In the world of sports, it’s easy to understand why you wouldn’t succeed in the professional game. Whether it be because of the supreme fitness of footballers, for example, or the exceptional levels of practice put in by tennis players, the difference between the level of the professionals and the average Joe is simple enough to comprehend.
There are some sports, however, where the same cannot be said. Both pool and darts fit into their own category, whereby the majority of people tend to play them in a pub after a few drinks and convince themselves that they could have been professionals if the chips had fallen right for them.
The reality, of course, is that even those games would ask serious questions of people if they made the step up to become professionals. Just because some people think they’d be ‘easy’ to do after playing with some mates doesn’t mean that the levels of dedication are any less serious than the hours put in by basketball players American football aficionados.
We might know the games better, but that does not mean that they’re any less tricky to master than other sports that we play in our own time such as golf or squash. Pool is so much more than just a pub game, after all.
Best Bookie For Pool Betting
William Hill stand out from the crowd when it come to betting on Pool. There is no need to search for it in a ‘more sports’ menu, with the sport prominently displayed in the main menu.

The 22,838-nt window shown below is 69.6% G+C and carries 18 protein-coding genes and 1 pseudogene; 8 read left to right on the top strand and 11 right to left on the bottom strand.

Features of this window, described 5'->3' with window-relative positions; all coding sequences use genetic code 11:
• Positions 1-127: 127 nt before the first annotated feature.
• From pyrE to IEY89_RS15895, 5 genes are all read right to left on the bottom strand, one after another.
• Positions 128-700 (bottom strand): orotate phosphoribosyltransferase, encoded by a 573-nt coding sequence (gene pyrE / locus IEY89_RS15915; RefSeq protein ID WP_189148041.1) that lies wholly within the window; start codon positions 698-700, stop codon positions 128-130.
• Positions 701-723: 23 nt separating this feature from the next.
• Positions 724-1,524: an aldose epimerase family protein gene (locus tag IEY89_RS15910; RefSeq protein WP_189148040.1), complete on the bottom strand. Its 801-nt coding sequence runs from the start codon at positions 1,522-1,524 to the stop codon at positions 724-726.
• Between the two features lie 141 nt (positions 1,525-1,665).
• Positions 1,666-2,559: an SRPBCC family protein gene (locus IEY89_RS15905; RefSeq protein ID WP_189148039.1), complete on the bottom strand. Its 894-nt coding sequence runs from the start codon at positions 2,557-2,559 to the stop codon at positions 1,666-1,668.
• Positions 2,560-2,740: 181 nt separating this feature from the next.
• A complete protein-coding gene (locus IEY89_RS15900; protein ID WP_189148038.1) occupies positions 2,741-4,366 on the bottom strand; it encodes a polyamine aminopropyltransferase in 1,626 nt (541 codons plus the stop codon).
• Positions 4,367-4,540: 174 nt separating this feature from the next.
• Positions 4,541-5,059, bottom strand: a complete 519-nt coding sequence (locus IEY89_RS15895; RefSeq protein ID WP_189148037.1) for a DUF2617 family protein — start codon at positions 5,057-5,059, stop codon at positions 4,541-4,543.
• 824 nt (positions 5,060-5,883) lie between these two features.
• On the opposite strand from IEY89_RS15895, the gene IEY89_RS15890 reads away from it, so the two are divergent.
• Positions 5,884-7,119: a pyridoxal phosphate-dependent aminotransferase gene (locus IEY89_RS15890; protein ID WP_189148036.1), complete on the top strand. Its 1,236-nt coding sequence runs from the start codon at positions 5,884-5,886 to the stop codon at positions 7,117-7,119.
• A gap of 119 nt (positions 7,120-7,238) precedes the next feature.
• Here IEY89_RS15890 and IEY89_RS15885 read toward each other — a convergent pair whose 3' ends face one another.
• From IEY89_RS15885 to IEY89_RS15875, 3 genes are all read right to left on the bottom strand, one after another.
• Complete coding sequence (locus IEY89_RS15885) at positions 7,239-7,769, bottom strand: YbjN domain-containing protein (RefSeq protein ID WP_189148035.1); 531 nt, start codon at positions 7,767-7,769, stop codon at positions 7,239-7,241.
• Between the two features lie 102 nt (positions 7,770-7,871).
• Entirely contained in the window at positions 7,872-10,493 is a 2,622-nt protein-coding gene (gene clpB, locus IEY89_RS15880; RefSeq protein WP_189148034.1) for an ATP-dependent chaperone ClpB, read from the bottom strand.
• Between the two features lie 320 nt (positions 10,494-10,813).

This is the site where you an often find the most advance outright markets before major tournaments and once the events get underway they have the biggest in-play depth of any bookie.
There are no pool specific offers but Hill’s have lots of all sports deals and boosts that can easily be used on pool markets to enhance odds or add insurance. Other good options for Pool include Bet365 and BetVictor.
Betting On 9-Ball Pool
As with any other sport, there are countless different markets available on 9-ball pool, the most obvious of which is pre-tournament betting on which player will win the competition that you’re betting on.
You can also bet on the likes of which player will win an individual match and, if you find a bookmaker that has good depth to their markets, how many games each player will win in a match.
In all honesty, most UK bookies only cover the basics like pre-tournament ante-post betting and which player will win an individual match, so you’ll be lucky to find more markets than that on even the most major competitions.
The History Of Pool
The Game Originated Outdoors
There’s something about the sport of pool that feels quintessentially American, perhaps borne out of films such as The Hustler and The Colour of Money. In actual fact, the game finds its origins in the world of the billiard games played in Europe during the 18th century, yet it will always feel American to most who watch it.
It’s also slightly misleading to speak of ‘pool’ as though it’s just one sport, with the title being an alternative the more correct ‘pocket billiards’ that is something of a catch-all term for any sport played with a cue on a table with six pockets.
The sport finds its origins in an outdoor lawn game with similarities to croquet that was played in France during the 14th century. As with most outdoor games, it was moved inside at some point and the turf of the outside world was represented by the green baize that covered a wooden table.
The French nobility and English gentry soon began to play the game and by the 19th century it was one of the most popular pastimes of those two social groups. The move from the outdoors to the in also saw variations of the game develop, meaning that there wasn’t just one form of the new sport that we can look at.